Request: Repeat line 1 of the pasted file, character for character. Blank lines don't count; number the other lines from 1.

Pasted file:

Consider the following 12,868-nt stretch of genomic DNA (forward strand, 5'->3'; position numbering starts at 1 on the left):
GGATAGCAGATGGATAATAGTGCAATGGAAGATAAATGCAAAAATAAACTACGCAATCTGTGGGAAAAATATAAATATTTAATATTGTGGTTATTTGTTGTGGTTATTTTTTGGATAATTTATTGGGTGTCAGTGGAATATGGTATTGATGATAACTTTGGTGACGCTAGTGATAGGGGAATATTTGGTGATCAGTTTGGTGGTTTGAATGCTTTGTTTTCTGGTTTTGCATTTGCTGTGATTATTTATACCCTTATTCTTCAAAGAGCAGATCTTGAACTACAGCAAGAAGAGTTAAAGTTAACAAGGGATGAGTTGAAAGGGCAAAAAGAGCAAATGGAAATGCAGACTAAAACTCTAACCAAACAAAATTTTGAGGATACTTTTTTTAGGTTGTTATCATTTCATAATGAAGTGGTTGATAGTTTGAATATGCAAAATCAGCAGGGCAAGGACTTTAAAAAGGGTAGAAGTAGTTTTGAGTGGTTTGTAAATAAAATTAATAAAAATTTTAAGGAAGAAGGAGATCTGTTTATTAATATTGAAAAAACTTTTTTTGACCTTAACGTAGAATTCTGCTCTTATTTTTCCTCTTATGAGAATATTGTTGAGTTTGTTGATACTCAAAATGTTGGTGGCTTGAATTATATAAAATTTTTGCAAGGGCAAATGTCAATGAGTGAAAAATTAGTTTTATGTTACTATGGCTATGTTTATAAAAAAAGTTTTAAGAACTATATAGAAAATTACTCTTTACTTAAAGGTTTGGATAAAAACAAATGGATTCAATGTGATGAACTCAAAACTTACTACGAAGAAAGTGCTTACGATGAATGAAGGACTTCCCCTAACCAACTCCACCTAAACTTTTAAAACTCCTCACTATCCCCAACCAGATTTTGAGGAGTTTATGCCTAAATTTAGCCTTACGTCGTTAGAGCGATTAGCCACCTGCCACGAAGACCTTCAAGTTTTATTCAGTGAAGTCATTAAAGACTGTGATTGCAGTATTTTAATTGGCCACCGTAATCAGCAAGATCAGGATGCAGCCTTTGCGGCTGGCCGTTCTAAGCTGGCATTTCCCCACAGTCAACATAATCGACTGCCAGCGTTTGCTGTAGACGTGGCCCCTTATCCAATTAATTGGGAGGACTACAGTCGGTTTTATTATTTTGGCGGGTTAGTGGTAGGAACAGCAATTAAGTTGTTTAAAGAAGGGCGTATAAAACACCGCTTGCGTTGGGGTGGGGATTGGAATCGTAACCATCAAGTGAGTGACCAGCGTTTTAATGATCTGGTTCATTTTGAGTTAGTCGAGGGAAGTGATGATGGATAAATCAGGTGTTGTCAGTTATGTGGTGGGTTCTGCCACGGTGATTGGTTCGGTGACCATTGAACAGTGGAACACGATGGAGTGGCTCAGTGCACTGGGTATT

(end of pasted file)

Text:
Consider the following 12,868-nt stretch of genomic DNA (forward strand, 5'->3'; position numbering starts at 1 on the left):